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birthday of Mieczyslaw Weinberg on December 8, 2019.
Renate Eggbrecht has recorded all 3 violin Sonatas
Voice by György Kurtág
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Julius BELICZAY (1835-1893)
Symphony No. 1 in D minor, Op. 45 (1887) [48:31]
Serenade in D minor, Op. 36 (1875) [19:22]
Budapest Concert Orchestra-MÁV/Tamás Gál
rec. August 1995, Erzsebetligeti Szinhas, Budapest
Hungarian Romantic series STERLING CDS11152 [64:50]
Julius Beliczay, Sterling's first Hungarian Romantic, is also shown as Julius (Gyula) von Beliczay. His early years studies took place in Hungary. After this he spent many years in Vienna both studying and practising as an engineer in parallel with his music teaching and composing. He later worked widely as a music journalist. An influential presence in Vienna, Leipzig and Budapest, his last five years were lived in Budapest where he taught music theory until 1892 when illness intervened.
There are two symphonies, the second from 1892 being his op 66 in A major. In addition, there are three string quartets, various other chamber works and lots of piano solo pieces. He also essayed vocal works including a Mass in F for SATB, mixed chorus and orchestra, Op.50. Among his claims to subdued fame is a cadenza written for Beethoven's Piano Concerto No. 3.
His First Symphony veers between lightly-painted drama and Dvořák-like music of a sunny disposition. His orchestrations are said to have been influenced by Schumann and there is evidence of that in the finale. It's all fairly relaxed, ambling and affable rather than an assault on the senses. Beliczay steers clear of anything torrid, although dark clouds do occasionally scud across the horizon, but his ideas are more pictorial than emotionally complex. It says something that three of the four movements are marked "allegro" or "allegretto" and that the penultimate movement is an Adagio cantabile. If you are looking for other impression indicators then Beliczay occasionally had me thinking of the cheerful and lively aspects of works such as Schubert's Ninth Symphony, Salomon Jadassohn's First and Schumann's ‘Rhenish’ - the latter especially in the finale.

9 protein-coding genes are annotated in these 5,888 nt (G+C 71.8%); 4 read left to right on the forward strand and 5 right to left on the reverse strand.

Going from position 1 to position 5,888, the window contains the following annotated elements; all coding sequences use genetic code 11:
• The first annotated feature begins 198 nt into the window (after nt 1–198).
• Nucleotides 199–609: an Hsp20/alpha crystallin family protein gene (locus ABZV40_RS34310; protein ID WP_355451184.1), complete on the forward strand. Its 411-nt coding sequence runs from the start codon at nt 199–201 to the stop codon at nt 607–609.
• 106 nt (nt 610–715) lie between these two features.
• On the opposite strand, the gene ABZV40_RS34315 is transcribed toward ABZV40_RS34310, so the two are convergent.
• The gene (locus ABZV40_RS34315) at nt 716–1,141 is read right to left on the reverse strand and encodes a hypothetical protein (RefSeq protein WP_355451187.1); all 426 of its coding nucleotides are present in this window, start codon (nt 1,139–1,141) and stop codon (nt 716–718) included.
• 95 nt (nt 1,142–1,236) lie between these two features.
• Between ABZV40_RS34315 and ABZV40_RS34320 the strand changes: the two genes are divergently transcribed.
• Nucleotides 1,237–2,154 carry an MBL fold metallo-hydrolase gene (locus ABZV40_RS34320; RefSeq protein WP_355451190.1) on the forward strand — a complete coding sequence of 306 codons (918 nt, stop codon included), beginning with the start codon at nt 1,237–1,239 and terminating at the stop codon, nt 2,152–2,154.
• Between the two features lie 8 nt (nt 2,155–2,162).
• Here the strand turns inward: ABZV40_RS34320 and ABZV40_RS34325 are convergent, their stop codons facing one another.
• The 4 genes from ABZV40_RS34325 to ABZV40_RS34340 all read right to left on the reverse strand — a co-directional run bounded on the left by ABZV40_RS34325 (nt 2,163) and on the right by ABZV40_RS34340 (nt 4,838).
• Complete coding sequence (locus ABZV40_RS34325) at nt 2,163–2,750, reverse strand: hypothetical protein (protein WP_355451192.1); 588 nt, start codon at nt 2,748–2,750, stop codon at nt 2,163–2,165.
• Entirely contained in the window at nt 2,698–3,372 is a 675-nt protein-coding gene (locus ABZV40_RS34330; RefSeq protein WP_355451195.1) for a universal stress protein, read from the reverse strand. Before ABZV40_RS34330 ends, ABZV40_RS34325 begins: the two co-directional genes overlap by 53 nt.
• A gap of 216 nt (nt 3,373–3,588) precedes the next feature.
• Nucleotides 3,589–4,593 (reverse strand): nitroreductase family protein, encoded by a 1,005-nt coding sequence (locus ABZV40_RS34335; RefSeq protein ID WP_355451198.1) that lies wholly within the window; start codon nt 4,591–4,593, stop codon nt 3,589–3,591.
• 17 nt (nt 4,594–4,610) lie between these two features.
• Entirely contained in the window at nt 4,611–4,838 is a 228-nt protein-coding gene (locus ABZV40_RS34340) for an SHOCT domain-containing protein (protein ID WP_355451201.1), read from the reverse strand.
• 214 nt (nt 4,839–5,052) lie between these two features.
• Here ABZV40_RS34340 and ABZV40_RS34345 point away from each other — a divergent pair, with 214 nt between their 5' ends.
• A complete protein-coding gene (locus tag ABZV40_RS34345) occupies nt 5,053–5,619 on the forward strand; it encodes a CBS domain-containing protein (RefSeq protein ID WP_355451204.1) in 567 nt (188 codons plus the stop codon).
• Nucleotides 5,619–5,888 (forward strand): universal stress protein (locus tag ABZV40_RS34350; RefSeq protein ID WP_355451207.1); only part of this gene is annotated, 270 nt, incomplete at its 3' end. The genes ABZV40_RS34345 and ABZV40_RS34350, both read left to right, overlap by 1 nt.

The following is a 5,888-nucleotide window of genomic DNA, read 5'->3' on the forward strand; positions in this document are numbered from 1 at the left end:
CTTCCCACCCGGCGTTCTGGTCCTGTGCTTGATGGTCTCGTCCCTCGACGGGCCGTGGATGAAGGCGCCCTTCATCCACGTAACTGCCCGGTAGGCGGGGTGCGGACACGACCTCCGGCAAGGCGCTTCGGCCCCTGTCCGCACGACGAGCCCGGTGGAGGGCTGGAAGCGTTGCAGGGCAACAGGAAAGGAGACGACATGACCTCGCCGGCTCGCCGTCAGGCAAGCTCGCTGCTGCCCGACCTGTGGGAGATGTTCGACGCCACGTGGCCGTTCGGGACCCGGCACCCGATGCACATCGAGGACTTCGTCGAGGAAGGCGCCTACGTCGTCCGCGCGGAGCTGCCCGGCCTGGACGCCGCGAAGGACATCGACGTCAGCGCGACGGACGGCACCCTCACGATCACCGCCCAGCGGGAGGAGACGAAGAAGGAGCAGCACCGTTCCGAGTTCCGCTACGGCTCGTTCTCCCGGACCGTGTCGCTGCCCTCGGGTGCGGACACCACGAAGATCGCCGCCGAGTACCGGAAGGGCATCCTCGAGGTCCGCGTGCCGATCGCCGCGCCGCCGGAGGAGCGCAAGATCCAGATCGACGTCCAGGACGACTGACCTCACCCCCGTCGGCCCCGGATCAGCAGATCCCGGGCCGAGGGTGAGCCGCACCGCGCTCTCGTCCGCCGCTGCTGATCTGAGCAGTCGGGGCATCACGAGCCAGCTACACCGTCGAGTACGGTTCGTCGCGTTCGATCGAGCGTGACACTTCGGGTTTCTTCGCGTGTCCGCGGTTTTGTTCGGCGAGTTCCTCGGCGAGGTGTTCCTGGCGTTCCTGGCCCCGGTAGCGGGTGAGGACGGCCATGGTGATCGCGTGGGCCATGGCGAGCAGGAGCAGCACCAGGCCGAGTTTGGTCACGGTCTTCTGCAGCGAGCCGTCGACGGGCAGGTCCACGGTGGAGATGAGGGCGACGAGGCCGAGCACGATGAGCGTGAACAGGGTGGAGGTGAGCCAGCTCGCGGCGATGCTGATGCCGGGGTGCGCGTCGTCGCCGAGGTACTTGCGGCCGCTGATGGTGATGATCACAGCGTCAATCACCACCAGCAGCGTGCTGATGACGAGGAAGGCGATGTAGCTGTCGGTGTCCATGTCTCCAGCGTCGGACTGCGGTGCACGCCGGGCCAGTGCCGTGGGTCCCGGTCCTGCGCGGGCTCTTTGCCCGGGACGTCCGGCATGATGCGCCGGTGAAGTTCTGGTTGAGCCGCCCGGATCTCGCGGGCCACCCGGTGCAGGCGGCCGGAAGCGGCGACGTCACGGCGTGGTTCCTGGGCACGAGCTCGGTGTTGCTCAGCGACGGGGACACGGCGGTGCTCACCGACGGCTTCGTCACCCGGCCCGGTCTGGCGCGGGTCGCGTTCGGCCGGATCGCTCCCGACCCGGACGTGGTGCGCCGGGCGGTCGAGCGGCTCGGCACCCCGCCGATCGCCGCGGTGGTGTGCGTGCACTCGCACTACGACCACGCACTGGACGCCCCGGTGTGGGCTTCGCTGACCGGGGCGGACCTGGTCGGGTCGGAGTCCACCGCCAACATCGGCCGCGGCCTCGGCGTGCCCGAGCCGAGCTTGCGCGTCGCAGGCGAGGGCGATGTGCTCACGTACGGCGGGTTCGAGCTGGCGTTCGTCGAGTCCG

The Serenade from twelve years earlier pursued a related mood vector - sumptuous but in this case lightly skating over the emotions. There's regret but no bitterness, nostalgia but no angst. A very nice throb to the strings in the Adagio cantabile (III) is almost a precursor to Rakastava. The finale has a notably stately Hungarian skirl while the violins pamper and are pampered.
The Hungarian State Railways (MÁV) orchestra was founded in 1945 and it's fitting that the orchestra under a different name are the performers here. Just think, in the first half of the last century there were railway choirs and orchestras in the UK; then again, in the 1930s a Fleet Street orchestra briefly flourished. The Hungarian Ministry of Communications appointed Beliczay chief engineer of the fledgling Hungarian State Railways. The Government sent him to Germany, France, the Netherlands and Belgium to study both rail services and music education.
This disc emerges into the international market afforded by Bo Hyttner's Sterling label. It had limited circulation in a non-commercial release in 1996 when issued to celebrate the 150th anniversary of the Hungarian rail service.
The liner-notes are by Istvan Kassai and are in Hungarian with English translations
Music that diverts and gently stirs the emotions. The performances are smooth and sound and although not the last word in luxury are amply enjoyable.
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